Contribution from CO to the external costs is insignificant in comparison to the other substances with around DKK 0.0031 billion in the Capital Region in 2014 and DKK 0.0029 billion in 2025. 

The major part of the external costs is due to premature deaths, since the economic valuation of premature death is relatively high in comparison to e.g. morbidity and sick days.

External costs due to local emission sources

The total external costs in the Capital Region is DKK 0.85 billion in 2014 and DKK 0.74 billion in 2025 due to local emission sources in the Capital Region. The total costs associated with health effects are due to exposure to ozone and PM2.5. The contribution of ozone is negative, as local NOx emissions reduces ozone concentrations, and the total cost is dominated by PM2.5.

The local emissions in the Capital Region contributes about 9% in 2014 and 2025 of the total external costs of all Danish and foreign sources. On the contrary, about 91% of all external costs in the Capital Region are due to emission sources outside the Capital Region.

There are also external costs outside the Capital Region associated with the local emission sources that are not included, since e.g. NOx emissions will be converted into secondary particles and cause health effects. These health effects will take place outside the model area, as the chemical transformation takes time. The model area is a square around the Capital Region and covers a minimum of 25 km from the region's border.

The main local emission sources in the Capital Region that contribute to the external costs in the Capital Region are wood stoves, accounting for approximately 66% in 2014 and 65% in 2025 followed by road traffic accounting for 15% in 2014 and 2025.

Environmental effects

The average nitrogen deposition is about 10 kg N/ha in 2014, which exceeds or is close to the critical load for certain sensitive natural habitats. Calculations of deposition in 2025 show that the lower range for the critical loads for the most sensitive habitats like lobelia lakes and raised bogs are still exceeded. But for the remaining part of the §3-natural areas calculations indicate that if emissions follow the projections, critical loads are not exceeded in 2025.

In Denmark sulphur depositionen has decreased by approx. 70% since 1989 and the level in the Capital Region in 2014 and 2025 are under the critical loads for typical natural habitats.

Calculations for 2014 and 2025 of ozone (AOT40 value) show that levels are below the target value for the protection of vegetation.

Measurements of a number of heavy metals are routinely carried out in the national air quality monitoring program. Measured levels of heavy metals are below the limit value or target values.

Uncertainties

The EVA-system is based on the impact pathway approach covering emissions from sources, the dispersion and chemical transformation in the atmosphere, exposure of the population, health effects, and economic valuation of these health effects. There are uncertainties associated to all these elements further discussed in Chapter 10.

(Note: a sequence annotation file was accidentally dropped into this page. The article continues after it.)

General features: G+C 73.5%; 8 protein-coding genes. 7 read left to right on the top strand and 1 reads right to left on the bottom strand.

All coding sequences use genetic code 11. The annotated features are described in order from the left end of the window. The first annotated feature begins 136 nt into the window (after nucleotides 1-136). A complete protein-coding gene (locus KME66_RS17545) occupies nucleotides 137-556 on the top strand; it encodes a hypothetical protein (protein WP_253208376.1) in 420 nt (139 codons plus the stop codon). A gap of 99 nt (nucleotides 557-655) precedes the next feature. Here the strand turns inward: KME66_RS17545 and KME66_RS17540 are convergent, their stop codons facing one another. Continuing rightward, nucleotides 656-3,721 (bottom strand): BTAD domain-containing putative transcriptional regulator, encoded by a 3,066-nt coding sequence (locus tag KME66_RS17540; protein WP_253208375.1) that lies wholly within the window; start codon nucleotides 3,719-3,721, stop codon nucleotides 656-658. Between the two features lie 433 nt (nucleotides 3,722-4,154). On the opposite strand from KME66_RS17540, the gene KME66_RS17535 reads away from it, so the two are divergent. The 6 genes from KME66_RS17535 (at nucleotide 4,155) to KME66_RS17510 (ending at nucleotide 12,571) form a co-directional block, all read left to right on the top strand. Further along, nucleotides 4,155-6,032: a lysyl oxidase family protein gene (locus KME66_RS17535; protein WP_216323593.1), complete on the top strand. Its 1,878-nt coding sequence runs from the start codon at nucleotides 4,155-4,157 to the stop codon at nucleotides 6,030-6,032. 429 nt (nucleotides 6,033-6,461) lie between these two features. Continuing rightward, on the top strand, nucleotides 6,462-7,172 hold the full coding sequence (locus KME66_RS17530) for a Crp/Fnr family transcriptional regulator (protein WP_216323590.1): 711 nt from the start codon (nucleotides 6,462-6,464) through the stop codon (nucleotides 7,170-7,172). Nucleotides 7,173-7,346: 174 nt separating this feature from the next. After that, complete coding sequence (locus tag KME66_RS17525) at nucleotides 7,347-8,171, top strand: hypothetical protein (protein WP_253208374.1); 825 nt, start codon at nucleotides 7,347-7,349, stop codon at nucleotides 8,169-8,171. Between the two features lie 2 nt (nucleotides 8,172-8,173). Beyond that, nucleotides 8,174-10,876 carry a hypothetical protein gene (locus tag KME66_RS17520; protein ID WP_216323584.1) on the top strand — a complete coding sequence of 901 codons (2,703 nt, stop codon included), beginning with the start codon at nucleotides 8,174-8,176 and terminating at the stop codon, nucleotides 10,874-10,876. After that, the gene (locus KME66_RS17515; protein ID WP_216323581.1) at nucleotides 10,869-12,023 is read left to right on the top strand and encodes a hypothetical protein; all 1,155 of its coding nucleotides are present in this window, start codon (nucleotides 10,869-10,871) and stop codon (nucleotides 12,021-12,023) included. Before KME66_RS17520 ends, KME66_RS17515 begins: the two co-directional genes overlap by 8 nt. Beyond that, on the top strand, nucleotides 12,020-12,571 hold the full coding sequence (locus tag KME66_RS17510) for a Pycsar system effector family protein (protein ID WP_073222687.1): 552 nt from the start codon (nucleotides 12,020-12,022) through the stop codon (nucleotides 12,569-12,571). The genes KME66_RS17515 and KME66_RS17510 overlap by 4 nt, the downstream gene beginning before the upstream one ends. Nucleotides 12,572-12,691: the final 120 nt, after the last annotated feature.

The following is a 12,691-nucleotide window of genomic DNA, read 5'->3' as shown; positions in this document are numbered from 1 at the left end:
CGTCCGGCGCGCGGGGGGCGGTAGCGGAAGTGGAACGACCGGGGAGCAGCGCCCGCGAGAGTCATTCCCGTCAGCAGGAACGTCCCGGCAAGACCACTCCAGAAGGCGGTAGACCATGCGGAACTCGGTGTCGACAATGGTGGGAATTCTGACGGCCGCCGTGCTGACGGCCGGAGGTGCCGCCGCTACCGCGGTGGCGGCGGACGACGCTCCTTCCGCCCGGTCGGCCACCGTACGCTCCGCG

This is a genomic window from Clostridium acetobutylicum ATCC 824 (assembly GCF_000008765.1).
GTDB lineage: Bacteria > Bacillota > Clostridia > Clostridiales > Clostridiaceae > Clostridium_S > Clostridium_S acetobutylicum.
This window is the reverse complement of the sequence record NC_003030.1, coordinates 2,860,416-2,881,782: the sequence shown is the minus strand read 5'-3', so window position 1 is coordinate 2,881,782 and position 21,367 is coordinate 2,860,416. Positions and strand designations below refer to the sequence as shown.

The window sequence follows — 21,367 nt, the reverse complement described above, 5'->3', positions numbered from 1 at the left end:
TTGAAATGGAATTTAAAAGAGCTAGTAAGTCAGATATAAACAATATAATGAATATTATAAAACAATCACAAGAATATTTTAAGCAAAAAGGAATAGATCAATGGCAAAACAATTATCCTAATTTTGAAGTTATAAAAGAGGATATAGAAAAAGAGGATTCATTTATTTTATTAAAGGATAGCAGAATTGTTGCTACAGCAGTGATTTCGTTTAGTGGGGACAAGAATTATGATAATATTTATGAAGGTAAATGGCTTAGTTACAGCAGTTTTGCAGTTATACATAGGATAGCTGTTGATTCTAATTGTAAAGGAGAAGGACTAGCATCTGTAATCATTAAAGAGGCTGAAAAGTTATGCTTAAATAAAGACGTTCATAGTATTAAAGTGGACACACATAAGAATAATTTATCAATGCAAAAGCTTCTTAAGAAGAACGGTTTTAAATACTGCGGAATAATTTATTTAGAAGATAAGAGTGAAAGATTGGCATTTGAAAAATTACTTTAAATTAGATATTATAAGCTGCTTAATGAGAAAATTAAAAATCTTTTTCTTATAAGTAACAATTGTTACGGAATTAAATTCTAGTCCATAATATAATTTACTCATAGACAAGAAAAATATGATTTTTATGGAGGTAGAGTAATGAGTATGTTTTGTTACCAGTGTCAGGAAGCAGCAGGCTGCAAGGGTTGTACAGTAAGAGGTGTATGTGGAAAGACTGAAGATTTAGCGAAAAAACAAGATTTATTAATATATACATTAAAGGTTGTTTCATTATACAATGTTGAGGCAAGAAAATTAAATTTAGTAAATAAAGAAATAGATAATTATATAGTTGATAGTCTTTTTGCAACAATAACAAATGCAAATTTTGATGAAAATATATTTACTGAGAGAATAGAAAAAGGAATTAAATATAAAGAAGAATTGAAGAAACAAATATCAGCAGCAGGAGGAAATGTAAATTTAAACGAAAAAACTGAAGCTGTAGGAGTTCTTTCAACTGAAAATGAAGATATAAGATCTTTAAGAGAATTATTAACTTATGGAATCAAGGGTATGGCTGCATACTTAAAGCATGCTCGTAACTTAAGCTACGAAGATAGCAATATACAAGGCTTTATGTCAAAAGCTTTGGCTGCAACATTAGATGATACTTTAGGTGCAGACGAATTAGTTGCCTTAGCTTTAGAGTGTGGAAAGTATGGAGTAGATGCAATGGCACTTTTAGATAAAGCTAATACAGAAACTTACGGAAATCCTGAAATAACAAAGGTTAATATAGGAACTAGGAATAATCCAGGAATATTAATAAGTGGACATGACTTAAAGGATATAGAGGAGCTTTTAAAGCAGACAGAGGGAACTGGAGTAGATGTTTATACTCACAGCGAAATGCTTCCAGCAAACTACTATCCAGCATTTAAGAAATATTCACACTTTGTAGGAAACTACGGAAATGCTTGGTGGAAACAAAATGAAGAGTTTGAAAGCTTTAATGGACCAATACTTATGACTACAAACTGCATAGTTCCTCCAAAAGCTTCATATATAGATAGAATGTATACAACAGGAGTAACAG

Important assumptions are that all particles are assumed to be equally dangerous with the mass of particulate matter (PM2.5) as indicator for health effects. 

No independent health effects of NO2 are assumed. Dose-response relationships are being implemented into the EVA-system and is expected to lead to higher but not much higher health impacts. 

The calculation method can underestimate the importance of local sources such as road traffic, which affects how much this source attributes to the health effects and external costs. 

A Swedish study has attempted to quantify the health effects in Sweden with a breakdown of the contribution from regional sources and from local sources, where local sources are road traffic and wood burning (Gustafsson et al., 2014). With the assumptions that local sources have higher relative risk than regional sources they get about 50% more premature deaths (5,300 against 3,500). With the same assumptions, one would probably get something similar for Denmark, but there is a lack of further documentation of how local sources attribute to higher relative risk before we can include this with sufficient certainty in the EVA system.

Assumptions about the economic valuation of a premature death also have significant impact on the estimation of the total external costs. The Ministry of Finance has in August 2017 announced new values for a statistical life, which is significantly higher than the values that are used in the present report. The new values are being implemented in the EVA system, and are expected to lead to about 50% higher external costs than the calculations described in the present report.